Amid growing momentum for greater US action on Tibet, the president of the International Campaign for Tibet testified this morning about ways Congress and the administration can upgrade the country’s Tibet policy.
“We look forward to working with the White House and Congress in our common objectives of supporting the people of Tibet to regain their rights and dignity,” Matteo Mecacci said today, Sept. 30, at a virtual hearing of the Congressional-Executive Commission on China.
Commission Chair Rep. Jim McGovern, D-Mass., and Co-Chair Sen. Marco Rubio, R-Fla., led the hearing titled, “The Human Rights Situation in Tibet and the International Response.”
“US policy towards Tibet needs to be updated,” McGovern said in an opening statement, “and it needs to be strengthened.”
Others who testified at the hearing included Tenzin Dorjee, senior researcher and strategist of Tibet Action Institute; Sophie Richardson, China director of Human Rights Watch; and Zeekgyab Rinpoche, abbot of the Tashi Lhunpo Monastery, the traditional seat of the missing Tibetan Buddhist leader the Panchen Lama, whom China abducted 25 years ago.
Reps. Chris Smith, R-NJ, Thomas Suozzi, D-NY, and Andy Levin, D-Mich., and Sens. Angus King, I-Maine, and Steve Daines, R-Mont., joined McGovern and Rubio in delivering statements and asking questions during the hearing.
“The ongoing abuse of the Tibetan people, the effort to strip them of their ethnic and religious identity, is an outrage that’s been documented for a long time,” Rubio said, “but one that we cannot lose focus on.”
Responding to questions from the members of Congress, Mecacci explained why China’s policies in Tibet are so important.
Describing the Himalayan country—which the Chinese government annexed more than 60 years ago—as “an area of immense natural resources,” Mecacci said Tibet is the source of several of the largest rivers in Asia, providing water to more than 1 billion people downstream.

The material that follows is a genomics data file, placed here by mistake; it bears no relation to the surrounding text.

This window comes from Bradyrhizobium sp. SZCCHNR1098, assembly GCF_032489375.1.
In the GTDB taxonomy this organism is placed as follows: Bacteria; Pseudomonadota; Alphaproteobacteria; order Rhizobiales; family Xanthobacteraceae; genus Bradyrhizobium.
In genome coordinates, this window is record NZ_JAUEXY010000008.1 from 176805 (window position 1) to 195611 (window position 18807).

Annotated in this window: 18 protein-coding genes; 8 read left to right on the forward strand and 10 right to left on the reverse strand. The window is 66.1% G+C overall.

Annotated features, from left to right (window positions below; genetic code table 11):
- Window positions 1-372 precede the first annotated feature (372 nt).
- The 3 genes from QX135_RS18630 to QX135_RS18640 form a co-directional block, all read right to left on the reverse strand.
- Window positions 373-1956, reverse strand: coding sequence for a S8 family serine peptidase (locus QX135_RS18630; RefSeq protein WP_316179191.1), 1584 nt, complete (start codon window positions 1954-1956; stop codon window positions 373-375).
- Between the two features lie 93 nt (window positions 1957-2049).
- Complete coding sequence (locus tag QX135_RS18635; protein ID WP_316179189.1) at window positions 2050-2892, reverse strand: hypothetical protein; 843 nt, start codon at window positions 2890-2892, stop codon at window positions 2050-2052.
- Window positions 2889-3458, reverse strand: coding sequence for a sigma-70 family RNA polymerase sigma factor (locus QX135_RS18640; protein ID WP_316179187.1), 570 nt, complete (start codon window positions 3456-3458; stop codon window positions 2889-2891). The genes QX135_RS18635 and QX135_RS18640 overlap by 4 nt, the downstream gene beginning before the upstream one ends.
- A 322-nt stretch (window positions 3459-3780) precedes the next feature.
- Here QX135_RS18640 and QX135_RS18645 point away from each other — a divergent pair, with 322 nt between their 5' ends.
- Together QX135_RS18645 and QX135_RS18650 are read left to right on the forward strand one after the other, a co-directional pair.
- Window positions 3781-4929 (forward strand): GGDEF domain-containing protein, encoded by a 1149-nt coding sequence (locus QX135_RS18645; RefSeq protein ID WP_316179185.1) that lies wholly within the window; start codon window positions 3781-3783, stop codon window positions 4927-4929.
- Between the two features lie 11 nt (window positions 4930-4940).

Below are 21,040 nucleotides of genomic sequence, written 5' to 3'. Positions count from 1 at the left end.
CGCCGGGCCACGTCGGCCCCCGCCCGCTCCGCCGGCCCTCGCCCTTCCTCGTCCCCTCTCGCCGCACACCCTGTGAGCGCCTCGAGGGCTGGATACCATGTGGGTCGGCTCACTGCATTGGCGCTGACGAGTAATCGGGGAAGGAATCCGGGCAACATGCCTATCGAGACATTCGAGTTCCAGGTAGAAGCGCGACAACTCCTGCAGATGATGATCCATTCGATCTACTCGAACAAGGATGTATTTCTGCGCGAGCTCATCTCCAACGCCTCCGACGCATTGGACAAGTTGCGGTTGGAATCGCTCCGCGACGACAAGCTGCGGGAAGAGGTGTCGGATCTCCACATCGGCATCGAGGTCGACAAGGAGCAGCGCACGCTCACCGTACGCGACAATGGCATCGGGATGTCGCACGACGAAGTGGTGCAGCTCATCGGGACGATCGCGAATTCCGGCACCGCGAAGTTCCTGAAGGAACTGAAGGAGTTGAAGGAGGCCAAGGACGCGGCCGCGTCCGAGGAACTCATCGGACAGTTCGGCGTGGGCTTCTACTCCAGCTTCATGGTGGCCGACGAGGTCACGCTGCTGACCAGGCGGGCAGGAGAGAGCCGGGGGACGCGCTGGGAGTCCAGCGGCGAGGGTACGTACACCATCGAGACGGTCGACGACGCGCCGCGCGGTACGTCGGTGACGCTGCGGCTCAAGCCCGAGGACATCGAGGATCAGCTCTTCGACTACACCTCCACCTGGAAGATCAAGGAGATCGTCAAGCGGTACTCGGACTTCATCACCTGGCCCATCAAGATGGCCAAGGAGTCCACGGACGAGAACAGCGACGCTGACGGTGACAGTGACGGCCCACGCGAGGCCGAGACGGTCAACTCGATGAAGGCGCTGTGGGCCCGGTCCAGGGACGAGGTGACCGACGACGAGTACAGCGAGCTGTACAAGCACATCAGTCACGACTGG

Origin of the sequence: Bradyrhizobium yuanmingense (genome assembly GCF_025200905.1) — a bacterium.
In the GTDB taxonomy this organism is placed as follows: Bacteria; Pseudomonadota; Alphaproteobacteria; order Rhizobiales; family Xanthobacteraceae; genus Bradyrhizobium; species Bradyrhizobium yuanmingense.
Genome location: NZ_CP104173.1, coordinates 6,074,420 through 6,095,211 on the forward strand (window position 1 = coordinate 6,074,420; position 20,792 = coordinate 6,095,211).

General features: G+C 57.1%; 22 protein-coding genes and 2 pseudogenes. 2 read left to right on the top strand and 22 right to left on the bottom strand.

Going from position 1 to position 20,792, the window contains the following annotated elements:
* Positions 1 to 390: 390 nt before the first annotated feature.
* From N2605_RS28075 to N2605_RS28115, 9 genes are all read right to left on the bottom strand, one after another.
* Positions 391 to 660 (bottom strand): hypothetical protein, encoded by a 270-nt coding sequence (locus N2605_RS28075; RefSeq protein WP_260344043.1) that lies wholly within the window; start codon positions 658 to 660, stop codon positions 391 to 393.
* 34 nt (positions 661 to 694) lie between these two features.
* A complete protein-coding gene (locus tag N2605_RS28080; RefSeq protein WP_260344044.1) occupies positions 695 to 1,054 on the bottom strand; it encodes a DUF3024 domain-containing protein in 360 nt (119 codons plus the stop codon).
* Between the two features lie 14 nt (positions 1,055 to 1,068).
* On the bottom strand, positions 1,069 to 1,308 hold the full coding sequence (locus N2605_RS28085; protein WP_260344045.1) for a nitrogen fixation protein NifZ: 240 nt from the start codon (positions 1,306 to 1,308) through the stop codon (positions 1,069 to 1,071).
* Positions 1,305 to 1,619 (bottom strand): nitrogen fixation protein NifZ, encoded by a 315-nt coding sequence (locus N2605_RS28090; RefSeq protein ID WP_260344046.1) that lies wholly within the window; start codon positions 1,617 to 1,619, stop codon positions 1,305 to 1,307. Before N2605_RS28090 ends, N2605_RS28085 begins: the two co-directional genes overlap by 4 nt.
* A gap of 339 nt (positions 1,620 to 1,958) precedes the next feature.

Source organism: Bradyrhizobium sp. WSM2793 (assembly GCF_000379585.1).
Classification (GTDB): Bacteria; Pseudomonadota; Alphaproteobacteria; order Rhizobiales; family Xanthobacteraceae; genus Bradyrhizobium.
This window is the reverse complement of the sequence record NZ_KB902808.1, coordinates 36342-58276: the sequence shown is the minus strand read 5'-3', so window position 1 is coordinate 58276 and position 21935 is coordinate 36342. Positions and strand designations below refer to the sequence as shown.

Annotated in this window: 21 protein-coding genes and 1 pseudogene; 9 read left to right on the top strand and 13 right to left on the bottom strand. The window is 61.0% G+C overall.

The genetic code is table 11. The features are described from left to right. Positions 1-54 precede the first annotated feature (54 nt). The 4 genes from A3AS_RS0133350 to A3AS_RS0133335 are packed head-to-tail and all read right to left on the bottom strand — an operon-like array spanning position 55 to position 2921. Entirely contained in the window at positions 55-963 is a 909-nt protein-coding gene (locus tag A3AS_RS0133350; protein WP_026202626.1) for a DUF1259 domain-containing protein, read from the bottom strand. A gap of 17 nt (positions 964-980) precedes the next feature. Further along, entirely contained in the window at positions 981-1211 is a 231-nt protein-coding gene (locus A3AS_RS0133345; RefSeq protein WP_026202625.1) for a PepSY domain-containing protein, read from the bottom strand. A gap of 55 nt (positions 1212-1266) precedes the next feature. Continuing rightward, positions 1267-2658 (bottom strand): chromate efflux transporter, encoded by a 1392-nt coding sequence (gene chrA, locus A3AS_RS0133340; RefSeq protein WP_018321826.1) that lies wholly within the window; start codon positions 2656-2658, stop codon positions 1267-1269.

He added that China appears to have used its control of Tibet to block the flow of water to other countries, allegedly contributing to a major drought in Southeast Asia last year.
“As many analysts say, it’s possible that the next wars will not be about oil, but will be about water,” Mecacci warned.
He pointed out that Tibet has also been at the front lines of the Chinese government’s recent aggression against India at the Indo-Tibetan border.
Although China could achieve long-term stability in Tibet by negotiating with the representatives of the Dalai Lama and the Tibetan people, Mecacci said, “the Chinese government continues to try to pursue assimilation and total control to maintain their grip on power.”
Recent US initiatives
In contrast to China’s increasing repression in Tibet, the US government has recently stepped up its support for the Tibetan people, Mecacci said.
At the end of 2018, Congress passed the Reciprocal Access to Tibet Act, which McGovern and Rubio helped introduce to take aim at China’s unfair policy of keeping US journalists, diplomats and ordinary citizens out of Tibet, even though Chinese citizens are free to travel throughout the United States.
RATA was the first legislation to apply the principle of reciprocity in US-China relations, Mecacci said. And when the State Department implemented the law in July 2020, it for the first time banned from the United States the Chinese officials responsible for blocking Americans’ access to Tibet.